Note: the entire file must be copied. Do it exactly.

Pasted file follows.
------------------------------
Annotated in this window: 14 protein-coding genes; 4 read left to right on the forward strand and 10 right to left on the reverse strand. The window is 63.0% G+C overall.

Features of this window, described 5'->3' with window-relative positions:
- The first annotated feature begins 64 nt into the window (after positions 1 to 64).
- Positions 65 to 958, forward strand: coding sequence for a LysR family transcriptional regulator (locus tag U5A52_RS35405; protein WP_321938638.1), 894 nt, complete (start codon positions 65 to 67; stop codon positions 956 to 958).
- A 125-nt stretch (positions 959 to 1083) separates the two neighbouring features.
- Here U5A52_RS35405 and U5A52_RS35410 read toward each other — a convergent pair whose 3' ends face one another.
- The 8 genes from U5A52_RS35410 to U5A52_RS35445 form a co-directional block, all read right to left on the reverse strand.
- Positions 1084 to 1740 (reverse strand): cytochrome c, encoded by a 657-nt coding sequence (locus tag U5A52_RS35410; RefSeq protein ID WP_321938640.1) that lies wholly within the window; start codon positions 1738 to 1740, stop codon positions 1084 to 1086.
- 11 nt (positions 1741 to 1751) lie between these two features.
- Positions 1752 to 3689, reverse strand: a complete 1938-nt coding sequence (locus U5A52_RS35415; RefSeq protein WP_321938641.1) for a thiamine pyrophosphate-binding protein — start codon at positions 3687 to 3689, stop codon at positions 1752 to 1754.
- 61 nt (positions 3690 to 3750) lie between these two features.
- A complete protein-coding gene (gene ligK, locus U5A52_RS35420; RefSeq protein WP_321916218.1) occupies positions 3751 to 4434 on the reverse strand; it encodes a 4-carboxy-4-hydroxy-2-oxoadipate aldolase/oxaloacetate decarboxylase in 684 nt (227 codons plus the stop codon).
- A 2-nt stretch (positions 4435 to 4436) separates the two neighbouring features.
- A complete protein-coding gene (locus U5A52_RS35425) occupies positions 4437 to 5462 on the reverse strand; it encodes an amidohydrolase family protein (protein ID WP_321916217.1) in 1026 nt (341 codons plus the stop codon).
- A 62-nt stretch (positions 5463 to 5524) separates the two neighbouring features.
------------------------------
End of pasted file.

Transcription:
Annotated in this window: 14 protein-coding genes; 4 read left to right on the forward strand and 10 right to left on the reverse strand. The window is 63.0% G+C overall.

Features of this window, described 5'->3' with window-relative positions:
- The first annotated feature begins 64 nt into the window (after positions 1 to 64).
- Positions 65 to 958, forward strand: coding sequence for a LysR family transcriptional regulator (locus tag U5A52_RS35405; protein WP_321938638.1), 894 nt, complete (start codon positions 65 to 67; stop codon positions 956 to 958).
- A 125-nt stretch (positions 959 to 1083) separates the two neighbouring features.
- Here U5A52_RS35405 and U5A52_RS35410 read toward each other — a convergent pair whose 3' ends face one another.
- The 8 genes from U5A52_RS35410 to U5A52_RS35445 form a co-directional block, all read right to left on the reverse strand.
- Positions 1084 to 1740 (reverse strand): cytochrome c, encoded by a 657-nt coding sequence (locus tag U5A52_RS35410; RefSeq protein ID WP_321938640.1) that lies wholly within the window; start codon positions 1738 to 1740, stop codon positions 1084 to 1086.
- 11 nt (positions 1741 to 1751) lie between these two features.
- Positions 1752 to 3689, reverse strand: a complete 1938-nt coding sequence (locus U5A52_RS35415; RefSeq protein WP_321938641.1) for a thiamine pyrophosphate-binding protein — start codon at positions 3687 to 3689, stop codon at positions 1752 to 1754.
- 61 nt (positions 3690 to 3750) lie between these two features.
- A complete protein-coding gene (gene ligK, locus U5A52_RS35420; RefSeq protein WP_321916218.1) occupies positions 3751 to 4434 on the reverse strand; it encodes a 4-carboxy-4-hydroxy-2-oxoadipate aldolase/oxaloacetate decarboxylase in 684 nt (227 codons plus the stop codon).
- A 2-nt stretch (positions 4435 to 4436) separates the two neighbouring features.
- A complete protein-coding gene (locus U5A52_RS35425) occupies positions 4437 to 5462 on the reverse strand; it encodes an amidohydrolase family protein (protein ID WP_321916217.1) in 1026 nt (341 codons plus the stop codon).
- A 62-nt stretch (positions 5463 to 5524) separates the two neighbouring features.